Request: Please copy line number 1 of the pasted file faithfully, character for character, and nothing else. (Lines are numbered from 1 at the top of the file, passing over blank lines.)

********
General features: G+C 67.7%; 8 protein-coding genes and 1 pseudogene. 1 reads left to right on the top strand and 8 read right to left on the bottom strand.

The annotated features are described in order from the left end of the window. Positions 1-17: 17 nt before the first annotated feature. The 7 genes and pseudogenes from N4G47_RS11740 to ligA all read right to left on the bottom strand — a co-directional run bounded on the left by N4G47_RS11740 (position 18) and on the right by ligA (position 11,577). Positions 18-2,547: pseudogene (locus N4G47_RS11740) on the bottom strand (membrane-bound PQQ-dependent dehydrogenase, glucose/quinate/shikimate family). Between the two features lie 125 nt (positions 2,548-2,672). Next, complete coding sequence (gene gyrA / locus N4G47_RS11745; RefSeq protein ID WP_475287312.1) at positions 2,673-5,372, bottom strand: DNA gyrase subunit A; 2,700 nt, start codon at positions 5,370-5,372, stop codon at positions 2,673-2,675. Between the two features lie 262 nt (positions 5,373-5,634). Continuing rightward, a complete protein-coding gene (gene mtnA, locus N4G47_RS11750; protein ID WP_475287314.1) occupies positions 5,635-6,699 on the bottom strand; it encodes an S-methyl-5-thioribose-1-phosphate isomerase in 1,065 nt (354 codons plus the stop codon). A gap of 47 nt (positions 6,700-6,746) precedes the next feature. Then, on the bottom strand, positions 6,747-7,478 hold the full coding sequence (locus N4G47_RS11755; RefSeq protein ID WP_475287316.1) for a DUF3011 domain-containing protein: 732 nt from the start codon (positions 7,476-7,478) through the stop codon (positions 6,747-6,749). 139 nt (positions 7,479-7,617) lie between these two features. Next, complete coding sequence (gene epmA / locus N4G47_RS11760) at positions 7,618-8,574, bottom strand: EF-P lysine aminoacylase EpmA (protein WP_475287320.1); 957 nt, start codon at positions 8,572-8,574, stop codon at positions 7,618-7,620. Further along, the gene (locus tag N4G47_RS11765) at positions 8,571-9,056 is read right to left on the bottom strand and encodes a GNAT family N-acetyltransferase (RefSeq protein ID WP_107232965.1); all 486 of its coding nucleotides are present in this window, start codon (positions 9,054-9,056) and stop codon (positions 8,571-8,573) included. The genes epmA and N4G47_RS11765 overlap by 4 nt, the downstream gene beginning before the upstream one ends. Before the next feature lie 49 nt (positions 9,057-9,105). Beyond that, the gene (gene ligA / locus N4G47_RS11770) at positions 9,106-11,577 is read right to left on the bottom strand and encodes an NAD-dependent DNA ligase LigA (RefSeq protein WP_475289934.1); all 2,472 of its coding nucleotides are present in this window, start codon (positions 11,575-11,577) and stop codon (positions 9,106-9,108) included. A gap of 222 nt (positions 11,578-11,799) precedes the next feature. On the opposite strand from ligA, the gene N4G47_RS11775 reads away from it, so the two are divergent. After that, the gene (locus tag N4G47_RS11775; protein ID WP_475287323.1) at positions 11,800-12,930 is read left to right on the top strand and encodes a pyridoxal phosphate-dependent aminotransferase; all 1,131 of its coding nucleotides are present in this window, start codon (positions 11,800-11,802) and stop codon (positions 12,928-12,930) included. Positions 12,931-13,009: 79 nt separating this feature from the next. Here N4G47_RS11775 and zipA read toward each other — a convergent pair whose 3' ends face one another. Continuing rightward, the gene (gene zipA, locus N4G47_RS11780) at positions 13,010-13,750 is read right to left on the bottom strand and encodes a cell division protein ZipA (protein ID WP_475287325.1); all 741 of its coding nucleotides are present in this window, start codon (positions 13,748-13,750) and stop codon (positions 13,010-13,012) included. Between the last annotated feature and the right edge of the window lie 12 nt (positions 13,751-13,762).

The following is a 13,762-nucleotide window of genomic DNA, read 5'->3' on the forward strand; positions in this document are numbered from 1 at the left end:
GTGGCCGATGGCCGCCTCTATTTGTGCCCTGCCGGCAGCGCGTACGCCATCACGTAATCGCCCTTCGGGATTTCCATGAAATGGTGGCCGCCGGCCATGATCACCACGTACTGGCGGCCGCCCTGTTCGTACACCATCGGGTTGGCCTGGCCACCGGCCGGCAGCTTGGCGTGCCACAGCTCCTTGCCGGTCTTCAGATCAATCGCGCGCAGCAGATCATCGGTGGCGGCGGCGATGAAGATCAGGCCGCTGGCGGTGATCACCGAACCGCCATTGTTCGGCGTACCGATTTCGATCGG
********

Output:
General features: G+C 67.7%; 8 protein-coding genes and 1 pseudogene. 1 reads left to right on the top strand and 8 read right to left on the bottom strand.